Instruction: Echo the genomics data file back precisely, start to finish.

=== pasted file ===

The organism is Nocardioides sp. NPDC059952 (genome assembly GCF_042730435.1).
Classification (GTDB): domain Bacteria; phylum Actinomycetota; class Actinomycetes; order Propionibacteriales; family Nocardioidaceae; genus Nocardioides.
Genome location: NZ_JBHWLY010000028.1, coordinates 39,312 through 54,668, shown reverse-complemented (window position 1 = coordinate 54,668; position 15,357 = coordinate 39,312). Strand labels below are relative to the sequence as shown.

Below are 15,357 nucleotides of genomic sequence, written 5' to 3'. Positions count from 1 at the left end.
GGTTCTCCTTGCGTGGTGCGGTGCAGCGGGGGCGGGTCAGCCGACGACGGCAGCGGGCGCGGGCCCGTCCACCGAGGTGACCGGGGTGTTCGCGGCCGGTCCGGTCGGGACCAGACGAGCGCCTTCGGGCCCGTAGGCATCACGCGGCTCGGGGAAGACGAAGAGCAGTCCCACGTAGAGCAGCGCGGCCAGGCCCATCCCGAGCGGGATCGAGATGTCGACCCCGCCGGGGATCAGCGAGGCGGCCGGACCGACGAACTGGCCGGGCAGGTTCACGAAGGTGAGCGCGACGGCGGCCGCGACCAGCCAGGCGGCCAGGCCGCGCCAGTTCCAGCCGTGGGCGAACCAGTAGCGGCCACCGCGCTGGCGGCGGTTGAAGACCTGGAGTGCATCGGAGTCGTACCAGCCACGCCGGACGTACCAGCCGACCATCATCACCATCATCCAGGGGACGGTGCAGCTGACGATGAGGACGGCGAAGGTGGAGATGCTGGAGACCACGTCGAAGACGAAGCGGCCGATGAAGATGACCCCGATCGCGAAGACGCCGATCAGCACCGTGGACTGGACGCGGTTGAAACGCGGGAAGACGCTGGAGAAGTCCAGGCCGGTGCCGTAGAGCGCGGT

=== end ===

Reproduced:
The organism is Nocardioides sp. NPDC059952 (genome assembly GCF_042730435.1).
Classification (GTDB): domain Bacteria; phylum Actinomycetota; class Actinomycetes; order Propionibacteriales; family Nocardioidaceae; genus Nocardioides.
Genome location: NZ_JBHWLY010000028.1, coordinates 39,312 through 54,668, shown reverse-complemented (window position 1 = coordinate 54,668; position 15,357 = coordinate 39,312). Strand labels below are relative to the sequence as shown.

Below are 15,357 nucleotides of genomic sequence, written 5' to 3'. Positions count from 1 at the left end.
GGTTCTCCTTGCGTGGTGCGGTGCAGCGGGGGCGGGTCAGCCGACGACGGCAGCGGGCGCGGGCCCGTCCACCGAGGTGACCGGGGTGTTCGCGGCCGGTCCGGTCGGGACCAGACGAGCGCCTTCGGGCCCGTAGGCATCACGCGGCTCGGGGAAGACGAAGAGCAGTCCCACGTAGAGCAGCGCGGCCAGGCCCATCCCGAGCGGGATCGAGATGTCGACCCCGCCGGGGATCAGCGAGGCGGCCGGACCGACGAACTGGCCGGGCAGGTTCACGAAGGTGAGCGCGACGGCGGCCGCGACCAGCCAGGCGGCCAGGCCGCGCCAGTTCCAGCCGTGGGCGAACCAGTAGCGGCCACCGCGCTGGCGGCGGTTGAAGACCTGGAGTGCATCGGAGTCGTACCAGCCACGCCGGACGTACCAGCCGACCATCATCACCATCATCCAGGGGACGGTGCAGCTGACGATGAGGACGGCGAAGGTGGAGATGCTGGAGACCACGTCGAAGACGAAGCGGCCGATGAAGATGACCCCGATCGCGAAGACGCCGATCAGCACCGTGGACTGGACGCGGTTGAAACGCGGGAAGACGCTGGAGAAGTCCAGGCCGGTGCCGTAGAGCGCGGT